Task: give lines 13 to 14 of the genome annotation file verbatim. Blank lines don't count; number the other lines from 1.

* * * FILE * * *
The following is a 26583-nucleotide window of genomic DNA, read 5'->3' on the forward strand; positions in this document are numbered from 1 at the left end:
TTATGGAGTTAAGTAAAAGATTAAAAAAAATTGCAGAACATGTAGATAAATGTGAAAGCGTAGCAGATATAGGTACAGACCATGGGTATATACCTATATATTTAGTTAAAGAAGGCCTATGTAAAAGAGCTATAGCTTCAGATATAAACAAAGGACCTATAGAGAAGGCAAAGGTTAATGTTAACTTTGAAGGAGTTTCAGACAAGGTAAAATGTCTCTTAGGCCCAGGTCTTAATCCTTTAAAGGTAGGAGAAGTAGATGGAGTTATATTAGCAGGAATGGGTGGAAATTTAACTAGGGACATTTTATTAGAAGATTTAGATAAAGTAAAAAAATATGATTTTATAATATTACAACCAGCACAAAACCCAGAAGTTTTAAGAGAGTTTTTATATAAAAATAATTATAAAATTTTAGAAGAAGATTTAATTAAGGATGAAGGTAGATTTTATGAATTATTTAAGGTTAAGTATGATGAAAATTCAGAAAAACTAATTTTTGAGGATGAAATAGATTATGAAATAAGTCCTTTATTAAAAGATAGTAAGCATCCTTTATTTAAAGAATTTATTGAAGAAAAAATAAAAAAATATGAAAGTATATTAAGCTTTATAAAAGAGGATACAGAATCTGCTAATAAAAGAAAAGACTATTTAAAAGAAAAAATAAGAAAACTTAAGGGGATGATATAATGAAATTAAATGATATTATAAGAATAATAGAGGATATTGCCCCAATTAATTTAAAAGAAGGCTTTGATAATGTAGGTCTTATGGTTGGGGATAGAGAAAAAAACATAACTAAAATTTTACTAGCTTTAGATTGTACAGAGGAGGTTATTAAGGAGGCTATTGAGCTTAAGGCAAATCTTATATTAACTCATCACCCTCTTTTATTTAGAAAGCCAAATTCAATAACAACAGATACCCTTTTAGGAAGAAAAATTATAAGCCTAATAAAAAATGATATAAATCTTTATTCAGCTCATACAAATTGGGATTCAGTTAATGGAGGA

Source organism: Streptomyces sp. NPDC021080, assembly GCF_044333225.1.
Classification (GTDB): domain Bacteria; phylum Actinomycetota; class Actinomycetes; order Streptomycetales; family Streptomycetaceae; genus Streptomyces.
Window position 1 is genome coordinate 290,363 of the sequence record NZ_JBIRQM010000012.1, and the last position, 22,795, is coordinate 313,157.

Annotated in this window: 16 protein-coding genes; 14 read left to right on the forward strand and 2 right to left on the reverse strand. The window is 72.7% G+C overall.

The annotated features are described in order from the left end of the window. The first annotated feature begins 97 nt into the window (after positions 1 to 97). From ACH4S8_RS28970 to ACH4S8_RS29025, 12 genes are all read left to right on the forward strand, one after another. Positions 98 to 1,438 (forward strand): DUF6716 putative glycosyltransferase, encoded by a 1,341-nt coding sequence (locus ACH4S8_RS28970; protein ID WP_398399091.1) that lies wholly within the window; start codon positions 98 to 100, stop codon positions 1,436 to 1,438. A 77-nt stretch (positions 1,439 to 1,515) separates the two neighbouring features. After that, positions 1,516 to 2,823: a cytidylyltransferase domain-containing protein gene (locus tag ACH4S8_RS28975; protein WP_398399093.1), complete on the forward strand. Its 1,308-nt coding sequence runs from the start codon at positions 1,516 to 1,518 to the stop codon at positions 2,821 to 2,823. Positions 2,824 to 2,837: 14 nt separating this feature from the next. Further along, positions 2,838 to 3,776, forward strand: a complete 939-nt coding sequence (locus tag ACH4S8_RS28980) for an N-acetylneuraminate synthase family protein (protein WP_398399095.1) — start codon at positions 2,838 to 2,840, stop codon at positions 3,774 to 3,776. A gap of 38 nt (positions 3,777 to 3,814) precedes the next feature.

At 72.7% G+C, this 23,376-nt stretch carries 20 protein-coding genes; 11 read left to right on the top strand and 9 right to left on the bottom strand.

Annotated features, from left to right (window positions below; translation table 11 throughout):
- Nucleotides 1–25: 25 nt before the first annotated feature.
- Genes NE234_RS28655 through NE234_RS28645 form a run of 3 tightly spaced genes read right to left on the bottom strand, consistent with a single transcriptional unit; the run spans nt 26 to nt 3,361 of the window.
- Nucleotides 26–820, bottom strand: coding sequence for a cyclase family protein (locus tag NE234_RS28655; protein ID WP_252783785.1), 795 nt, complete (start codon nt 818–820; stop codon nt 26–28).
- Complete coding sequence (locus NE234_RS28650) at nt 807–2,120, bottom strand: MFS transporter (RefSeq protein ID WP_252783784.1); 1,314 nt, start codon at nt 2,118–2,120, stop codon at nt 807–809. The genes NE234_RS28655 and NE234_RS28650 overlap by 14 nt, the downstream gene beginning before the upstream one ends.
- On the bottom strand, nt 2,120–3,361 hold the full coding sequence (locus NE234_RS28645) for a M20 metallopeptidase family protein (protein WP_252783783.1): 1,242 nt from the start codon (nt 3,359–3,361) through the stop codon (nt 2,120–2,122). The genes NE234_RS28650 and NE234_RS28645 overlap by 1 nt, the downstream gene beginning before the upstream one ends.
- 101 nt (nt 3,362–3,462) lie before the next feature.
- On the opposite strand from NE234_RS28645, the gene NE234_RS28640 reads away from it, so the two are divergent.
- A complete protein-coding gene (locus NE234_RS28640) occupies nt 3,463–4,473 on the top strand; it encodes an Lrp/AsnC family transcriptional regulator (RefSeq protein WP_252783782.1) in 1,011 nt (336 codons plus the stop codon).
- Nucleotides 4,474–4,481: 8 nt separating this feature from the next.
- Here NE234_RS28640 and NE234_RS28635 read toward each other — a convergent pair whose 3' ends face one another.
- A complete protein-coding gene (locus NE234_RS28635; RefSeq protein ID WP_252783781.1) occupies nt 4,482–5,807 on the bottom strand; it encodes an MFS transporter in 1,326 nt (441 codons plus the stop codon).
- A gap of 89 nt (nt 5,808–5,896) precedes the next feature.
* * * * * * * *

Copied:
- Complete coding sequence (locus NE234_RS28650) at nt 807–2,120, bottom strand: MFS transporter (RefSeq protein ID WP_252783784.1); 1,314 nt, start codon at nt 2,118–2,120, stop codon at nt 807–809. The genes NE234_RS28655 and NE234_RS28650 overlap by 14 nt, the downstream gene beginning before the upstream one ends.
- On the bottom strand, nt 2,120–3,361 hold the full coding sequence (locus NE234_RS28645) for a M20 metallopeptidase family protein (protein WP_252783783.1): 1,242 nt from the start codon (nt 3,359–3,361) through the stop codon (nt 2,120–2,122). The genes NE234_RS28650 and NE234_RS28645 overlap by 1 nt, the downstream gene beginning before the upstream one ends.